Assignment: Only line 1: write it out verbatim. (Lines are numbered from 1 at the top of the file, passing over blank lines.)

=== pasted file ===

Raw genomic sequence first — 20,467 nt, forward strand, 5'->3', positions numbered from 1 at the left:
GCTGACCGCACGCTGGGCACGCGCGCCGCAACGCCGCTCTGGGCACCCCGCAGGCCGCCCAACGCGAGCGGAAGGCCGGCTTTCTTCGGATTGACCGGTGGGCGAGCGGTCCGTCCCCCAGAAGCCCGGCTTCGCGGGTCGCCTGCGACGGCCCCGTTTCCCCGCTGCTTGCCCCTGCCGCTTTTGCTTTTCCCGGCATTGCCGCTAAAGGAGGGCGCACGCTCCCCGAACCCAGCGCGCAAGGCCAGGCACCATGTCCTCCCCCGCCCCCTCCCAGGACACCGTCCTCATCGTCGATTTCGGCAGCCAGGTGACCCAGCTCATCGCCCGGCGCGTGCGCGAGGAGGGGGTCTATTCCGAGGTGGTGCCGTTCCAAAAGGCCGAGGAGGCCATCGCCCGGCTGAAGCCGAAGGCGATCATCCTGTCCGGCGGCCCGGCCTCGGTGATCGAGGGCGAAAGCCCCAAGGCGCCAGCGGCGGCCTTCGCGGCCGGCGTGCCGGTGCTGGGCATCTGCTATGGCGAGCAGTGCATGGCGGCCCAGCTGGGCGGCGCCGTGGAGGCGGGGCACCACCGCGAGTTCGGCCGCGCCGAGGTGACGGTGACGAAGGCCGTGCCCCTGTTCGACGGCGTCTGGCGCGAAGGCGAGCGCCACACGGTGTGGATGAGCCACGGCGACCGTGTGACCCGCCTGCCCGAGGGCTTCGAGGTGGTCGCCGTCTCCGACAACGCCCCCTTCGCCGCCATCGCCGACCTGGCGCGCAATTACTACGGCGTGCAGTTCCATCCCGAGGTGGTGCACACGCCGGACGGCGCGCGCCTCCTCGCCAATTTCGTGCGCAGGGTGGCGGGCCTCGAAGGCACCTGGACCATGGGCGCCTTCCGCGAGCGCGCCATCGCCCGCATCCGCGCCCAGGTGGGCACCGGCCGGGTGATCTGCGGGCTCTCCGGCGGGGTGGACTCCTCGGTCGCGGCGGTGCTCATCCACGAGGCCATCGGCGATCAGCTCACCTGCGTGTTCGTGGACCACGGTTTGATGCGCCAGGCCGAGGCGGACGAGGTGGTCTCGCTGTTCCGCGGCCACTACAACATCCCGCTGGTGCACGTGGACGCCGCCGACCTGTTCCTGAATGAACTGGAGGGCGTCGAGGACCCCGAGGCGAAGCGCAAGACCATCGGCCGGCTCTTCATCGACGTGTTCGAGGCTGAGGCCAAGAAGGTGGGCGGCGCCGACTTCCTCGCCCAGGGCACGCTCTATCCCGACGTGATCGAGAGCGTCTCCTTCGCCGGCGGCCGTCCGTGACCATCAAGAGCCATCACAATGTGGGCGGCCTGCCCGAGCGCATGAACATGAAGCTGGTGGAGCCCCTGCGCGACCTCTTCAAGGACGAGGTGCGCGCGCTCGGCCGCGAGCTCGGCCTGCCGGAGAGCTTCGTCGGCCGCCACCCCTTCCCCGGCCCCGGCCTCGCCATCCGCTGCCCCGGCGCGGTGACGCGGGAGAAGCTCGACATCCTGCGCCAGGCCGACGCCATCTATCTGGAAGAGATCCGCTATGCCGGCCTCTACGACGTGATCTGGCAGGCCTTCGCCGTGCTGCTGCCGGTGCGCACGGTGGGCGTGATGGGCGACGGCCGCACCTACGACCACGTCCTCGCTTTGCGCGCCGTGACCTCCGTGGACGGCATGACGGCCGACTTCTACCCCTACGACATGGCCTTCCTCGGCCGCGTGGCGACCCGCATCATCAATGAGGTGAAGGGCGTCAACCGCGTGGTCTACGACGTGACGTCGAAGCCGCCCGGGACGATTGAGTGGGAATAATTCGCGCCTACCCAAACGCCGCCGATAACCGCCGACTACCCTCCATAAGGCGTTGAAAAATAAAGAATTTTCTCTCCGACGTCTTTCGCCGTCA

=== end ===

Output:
Raw genomic sequence first — 20,467 nt, forward strand, 5'->3', positions numbered from 1 at the left: